How many are sitting on death row right now that are innocent and will become
"the unlucky ones" because they can't afford to prove their innocence.
Innocent people are going to die because they are poor and this country says the death penalty isn't biased?
 Yeah, right! 
Don't look for fairness in the justice system as there is none !

You soon learn that you can't be who you were on the outside of the prison walls anymore.
You become someone else or something else just to survive. 
You ache for companionship, but you try not to get close to anyone,
because people come and go so much inside the system.

People need to learn about the death penalty; they need to find a way of educating themselves. 
Here is a fact most people don't know : capital punishment costs more than life imprisonment. 
Various state governments estimate that a single death penalty case,
 from point of arrest to execution, ranges from 1 million to 3 million. 
Other studies have estimated the cost to be as high as 7 million per case. 
In contrast, cases resulting in life imprisonment will average around 500,000 each,
and that's including incarceration costs.

You learn not to keep up with the passing days, because those days turn into weeks,
weeks into months, months into years. It becomes simpler for you to focus on the routine.
The loneliness becomes the deepest punishment, not the slamming of the cell doors.

Here's yet another fact : 
Governments that have enacted the death penalty continue
to have higher civilian murder rates than those that do not.

If you are one of the lucky ones, you'll get visits from family and friends. 
You'll learn you want to see them no matter how much you hurt from missing them once they are gone. 
During the time you spend with them, you might even start to feel human again. 
But as soon as you do, it's time for them to leave without you.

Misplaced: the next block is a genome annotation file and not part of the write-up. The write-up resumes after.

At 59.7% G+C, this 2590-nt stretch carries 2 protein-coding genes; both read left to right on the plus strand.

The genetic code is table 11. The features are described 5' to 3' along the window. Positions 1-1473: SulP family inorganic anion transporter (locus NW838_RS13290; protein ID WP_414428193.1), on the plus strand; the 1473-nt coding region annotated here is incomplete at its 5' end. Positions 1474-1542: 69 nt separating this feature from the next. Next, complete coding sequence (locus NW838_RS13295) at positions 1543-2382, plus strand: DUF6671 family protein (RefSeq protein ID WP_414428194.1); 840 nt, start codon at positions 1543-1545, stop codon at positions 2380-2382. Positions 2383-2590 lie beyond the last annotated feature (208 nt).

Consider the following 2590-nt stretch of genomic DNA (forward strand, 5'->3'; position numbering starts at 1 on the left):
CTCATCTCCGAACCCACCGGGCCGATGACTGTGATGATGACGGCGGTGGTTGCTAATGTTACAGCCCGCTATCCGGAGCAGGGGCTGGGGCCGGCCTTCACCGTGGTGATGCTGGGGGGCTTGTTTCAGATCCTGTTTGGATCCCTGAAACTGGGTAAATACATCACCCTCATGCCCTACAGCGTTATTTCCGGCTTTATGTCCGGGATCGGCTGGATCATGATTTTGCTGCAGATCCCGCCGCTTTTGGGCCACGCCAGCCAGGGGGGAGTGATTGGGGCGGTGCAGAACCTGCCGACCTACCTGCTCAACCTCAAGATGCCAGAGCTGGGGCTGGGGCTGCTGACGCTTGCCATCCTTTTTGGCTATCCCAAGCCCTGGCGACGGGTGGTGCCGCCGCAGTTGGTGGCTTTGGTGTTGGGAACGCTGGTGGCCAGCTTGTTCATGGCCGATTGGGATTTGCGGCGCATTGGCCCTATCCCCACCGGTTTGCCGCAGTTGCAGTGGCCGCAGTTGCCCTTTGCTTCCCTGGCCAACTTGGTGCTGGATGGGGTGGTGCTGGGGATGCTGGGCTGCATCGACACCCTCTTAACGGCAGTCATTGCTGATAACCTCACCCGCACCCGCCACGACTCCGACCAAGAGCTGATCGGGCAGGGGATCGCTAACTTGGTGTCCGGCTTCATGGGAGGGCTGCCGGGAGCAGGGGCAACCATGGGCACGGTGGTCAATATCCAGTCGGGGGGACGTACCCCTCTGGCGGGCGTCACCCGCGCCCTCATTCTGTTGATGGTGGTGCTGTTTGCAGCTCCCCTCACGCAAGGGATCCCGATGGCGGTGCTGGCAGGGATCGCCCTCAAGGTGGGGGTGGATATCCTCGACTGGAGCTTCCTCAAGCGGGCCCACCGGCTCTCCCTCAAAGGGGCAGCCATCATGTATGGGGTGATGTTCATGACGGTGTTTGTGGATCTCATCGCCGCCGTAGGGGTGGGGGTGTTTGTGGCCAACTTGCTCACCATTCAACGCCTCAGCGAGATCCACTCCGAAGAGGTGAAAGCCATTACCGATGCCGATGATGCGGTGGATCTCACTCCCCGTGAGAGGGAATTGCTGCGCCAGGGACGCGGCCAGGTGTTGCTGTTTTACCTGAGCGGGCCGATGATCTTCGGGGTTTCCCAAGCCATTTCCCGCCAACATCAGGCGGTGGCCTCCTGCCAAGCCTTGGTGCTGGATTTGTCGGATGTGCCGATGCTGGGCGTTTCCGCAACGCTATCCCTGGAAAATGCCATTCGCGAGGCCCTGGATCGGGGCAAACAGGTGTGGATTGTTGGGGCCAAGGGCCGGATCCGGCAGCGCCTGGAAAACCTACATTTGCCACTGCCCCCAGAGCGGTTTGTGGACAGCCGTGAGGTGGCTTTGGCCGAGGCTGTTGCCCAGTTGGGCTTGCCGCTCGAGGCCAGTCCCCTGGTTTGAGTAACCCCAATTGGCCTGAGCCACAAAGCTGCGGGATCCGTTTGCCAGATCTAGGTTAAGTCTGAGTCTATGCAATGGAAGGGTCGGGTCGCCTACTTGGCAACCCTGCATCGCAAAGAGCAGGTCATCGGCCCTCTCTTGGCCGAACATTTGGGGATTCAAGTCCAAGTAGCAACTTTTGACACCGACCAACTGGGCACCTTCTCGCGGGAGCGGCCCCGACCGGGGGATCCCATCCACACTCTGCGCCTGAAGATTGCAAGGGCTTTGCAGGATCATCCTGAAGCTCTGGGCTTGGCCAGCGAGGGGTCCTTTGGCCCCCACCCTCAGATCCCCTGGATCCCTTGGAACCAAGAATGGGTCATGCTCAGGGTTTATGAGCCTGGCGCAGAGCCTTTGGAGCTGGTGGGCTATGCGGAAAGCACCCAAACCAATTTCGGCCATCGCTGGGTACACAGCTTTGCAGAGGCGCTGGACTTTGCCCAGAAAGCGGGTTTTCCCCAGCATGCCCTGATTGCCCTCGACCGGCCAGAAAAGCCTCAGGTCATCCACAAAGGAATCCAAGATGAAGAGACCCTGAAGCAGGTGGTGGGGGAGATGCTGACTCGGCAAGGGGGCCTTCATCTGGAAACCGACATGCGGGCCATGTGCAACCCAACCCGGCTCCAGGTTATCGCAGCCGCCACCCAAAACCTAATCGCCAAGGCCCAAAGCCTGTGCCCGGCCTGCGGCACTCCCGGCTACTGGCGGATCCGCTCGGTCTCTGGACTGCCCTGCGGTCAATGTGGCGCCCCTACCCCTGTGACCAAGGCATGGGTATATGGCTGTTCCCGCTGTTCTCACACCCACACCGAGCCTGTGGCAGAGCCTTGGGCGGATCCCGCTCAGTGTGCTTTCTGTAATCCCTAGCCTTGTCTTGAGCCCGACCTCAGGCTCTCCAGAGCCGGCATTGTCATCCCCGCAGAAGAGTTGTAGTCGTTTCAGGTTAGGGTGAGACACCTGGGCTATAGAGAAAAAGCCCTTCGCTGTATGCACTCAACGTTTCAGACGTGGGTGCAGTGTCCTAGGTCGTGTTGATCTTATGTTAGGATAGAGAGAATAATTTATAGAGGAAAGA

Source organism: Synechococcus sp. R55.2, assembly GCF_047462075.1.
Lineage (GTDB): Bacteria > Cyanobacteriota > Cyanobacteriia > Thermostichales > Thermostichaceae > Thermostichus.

You watch your children grow older over the years.  That becomes your calendar. 
The days drag, most of the time leaving you with too much time to think,
and you hope and pray that the day will come when someone will see that maybe there was a mistake
and something will be done to set you free before you take that final walk that will end your life.

The death penalty is not a deterrent. 
So the justice system needs to stop using it as such. 
There are innocent people on death row.

How do I know? 
Because I am one of those innocent people. 
And I am fighting for my life.

May god have mercy on all of our souls.

KELLY GISSENDANER, GEORGIA DEATH ROW, AUGUST 1999
 
Ms. Kelly Gissendaner  Ev#405001
Metro S.P  DC-207
1301 Constitution Road SE
Atlanta, Georgia
30316  USA

    

KELLY'S PEN PAL REQUEST - Write to Kelly:

I am a gay white female, looking for the same to share letters with and to get to know one another. 
And learn more about each other.  I am 5'10 1/2",
160 lbs, brown eyes and black hair. 

I am on Georgia's death row for a crime
I did not commit.  

I'm looking for someone to write who loves to read, loves the outdoors, and who loves to write.

If you would like to write me the address is:
 
  Ms. Kelly Gissendaner  Ev#405001
Metro S.P  DC-207
1301 Constitution Road SE
Atlanta, Georgia
30316  USA



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Last updated December 24, 2010  Canadian Coalition Against the Death Penalty
This page is maintained and updated by Dave Parkinson and Tracy Lamourie